Tamoxifen dose reduction may be possible for women experiencing severe hot flash toxicity that threatens their compliance with the drug, an Australian pilot study suggests.
According to NSW research comprising a cohort of 20 women with a history of breast cancer, halving the tamoxifen dose from 20mg to 10mg reduced the women’s Loprinzi Hot Flash Scores from a median of 131 at baseline to 47.
While the change was not statistically significant, 85% of women also reported a subjective improvement in their symptoms.
Levels of the tamoxifen metabolite endoxifen dropped from a median of 25.6 nM at baseline to 14.1 nM after the dose reduction.
The study investigators noted there was a wide variability in endoxifen levels but the proportion of women below the recommended threshold of 15 nM increased from 20% to 50% with dose reduction.
Dr Clara Lee, a medical oncologist at Westmead and Bankstown Hospitals, told the limbic that the metabolism of tamoxifen was incredibly complex.
And there was also discordance in the literature about the importance of endoxifen thresholds.
“Just recently we have had two studies, one in the neoadjuvant and metastatic setting and one in the adjuvant setting, that have demonstrated that there isn’t a correlation between endoxifen levels and clinical and breast cancer outcomes.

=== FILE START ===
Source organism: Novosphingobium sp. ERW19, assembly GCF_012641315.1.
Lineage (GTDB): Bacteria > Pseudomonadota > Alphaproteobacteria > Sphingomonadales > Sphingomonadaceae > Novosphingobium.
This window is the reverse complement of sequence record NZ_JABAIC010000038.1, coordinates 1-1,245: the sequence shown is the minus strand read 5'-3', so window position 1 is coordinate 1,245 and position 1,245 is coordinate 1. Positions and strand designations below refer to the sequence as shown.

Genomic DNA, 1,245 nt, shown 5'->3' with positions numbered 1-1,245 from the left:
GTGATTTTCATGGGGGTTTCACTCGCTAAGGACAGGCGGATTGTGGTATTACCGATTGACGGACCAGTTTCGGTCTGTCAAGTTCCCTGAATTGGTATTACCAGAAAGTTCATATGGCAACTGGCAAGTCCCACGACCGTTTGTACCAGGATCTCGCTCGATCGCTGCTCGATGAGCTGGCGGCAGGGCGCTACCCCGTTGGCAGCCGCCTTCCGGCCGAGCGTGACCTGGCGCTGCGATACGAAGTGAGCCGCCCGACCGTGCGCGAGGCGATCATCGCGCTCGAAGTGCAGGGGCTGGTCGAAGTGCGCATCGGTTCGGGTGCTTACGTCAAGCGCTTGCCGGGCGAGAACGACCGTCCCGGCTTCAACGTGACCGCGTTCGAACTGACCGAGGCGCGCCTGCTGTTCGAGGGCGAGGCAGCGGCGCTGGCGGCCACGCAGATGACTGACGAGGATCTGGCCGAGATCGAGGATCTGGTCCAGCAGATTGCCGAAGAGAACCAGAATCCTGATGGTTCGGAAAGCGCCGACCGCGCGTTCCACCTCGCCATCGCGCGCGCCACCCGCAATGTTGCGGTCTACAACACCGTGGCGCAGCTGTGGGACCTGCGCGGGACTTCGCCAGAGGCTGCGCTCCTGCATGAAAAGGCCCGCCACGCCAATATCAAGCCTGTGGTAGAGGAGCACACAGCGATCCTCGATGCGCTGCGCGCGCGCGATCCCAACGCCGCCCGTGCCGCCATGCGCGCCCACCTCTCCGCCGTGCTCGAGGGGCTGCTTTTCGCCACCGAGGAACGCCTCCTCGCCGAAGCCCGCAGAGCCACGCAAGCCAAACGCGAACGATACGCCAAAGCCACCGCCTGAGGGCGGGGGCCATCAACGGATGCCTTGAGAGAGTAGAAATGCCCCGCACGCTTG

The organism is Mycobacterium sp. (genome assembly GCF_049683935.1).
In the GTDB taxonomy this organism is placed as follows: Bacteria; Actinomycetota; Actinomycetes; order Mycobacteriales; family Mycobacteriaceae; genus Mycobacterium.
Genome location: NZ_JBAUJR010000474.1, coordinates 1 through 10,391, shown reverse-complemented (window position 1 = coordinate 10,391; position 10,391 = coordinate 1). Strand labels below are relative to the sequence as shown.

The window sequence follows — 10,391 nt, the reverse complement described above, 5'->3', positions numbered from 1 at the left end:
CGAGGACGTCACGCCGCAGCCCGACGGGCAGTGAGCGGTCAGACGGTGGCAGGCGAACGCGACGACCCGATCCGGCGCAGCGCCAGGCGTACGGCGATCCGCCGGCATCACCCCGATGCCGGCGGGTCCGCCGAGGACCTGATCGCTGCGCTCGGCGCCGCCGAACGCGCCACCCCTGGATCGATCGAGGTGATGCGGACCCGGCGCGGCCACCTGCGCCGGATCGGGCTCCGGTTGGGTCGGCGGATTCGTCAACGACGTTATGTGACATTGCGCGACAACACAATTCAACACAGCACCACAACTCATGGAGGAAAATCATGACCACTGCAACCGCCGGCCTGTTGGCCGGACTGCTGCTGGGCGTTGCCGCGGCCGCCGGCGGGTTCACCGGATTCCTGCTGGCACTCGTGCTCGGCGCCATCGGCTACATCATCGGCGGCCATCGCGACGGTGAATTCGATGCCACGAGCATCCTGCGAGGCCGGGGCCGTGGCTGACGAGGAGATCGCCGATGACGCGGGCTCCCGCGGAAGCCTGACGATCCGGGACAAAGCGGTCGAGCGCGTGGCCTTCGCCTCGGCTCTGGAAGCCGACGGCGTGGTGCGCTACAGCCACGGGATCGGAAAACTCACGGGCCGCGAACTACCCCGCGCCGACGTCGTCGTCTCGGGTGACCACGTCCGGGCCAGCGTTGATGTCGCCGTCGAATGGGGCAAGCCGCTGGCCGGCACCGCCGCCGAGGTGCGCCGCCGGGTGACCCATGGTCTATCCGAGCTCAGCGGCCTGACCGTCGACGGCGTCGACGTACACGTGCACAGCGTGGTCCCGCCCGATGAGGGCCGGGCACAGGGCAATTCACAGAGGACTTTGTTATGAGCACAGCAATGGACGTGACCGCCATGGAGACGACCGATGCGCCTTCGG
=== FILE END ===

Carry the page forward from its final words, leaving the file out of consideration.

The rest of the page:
“But that is only in the last year or so. Prior to that the literature looked at 15 nM levels to be threshold.”
She said given the uncertainty about therapeutic thresholds, there was value in considering dose reduction for the small number of women who were severely affected by symptoms.
“In our cohort of women, and I think in clinical practice as well, we would only apply this sort of strategy if they had such terrible hot flashes that it threatened compliance.”
“This is almost a salvage manoeuvre to see if they could continue to take their tablets.”
She said the study was limited by its small size and should be replicated in a larger cohort.
“I think our pilot study demonstrates that dose reduction of tamoxifen can be useful in these women who are really unable to take tamoxifen and although the effectiveness of that was not statistically significant when we tested it, I think that is probably because we had such a small cohort and if we had a larger cohort I imagine we might have a more robust finding.”
Therapeutic drug monitoring would add value
Dr Lee said therapeutic drug monitoring, which was not routinely available outside the research setting, would also be of value.
“I think it should be used more often and should be adopted outside the research setting where it currently sits. That would be a really good measure of tamoxifen effect although those two recent papers have suggested that endoxifen levels is a bit less important than we originally thought.”
She added that some clinicians used CYP2D6 genotyping for their patients as an estimate for endoxifen levels but it was not necessarily accurate.
“We would recommend checking active metabolites particularly endoxifen because that will give you the most information about your patients and how they are metabolising tamoxifen and what benefit they are getting.”
“It is not as simple as just looking at CYP2D6. There are multiple factors involved and I think this study and other looking at tamoxifen and active metabolites, and the discordance in the literature, just highlight how complicated things are and how we should try to further our understanding of that.”
“So it’s tricky when there is discordant data but I certainly would be nervous reducing doses without knowing what the endoxifen levels were.”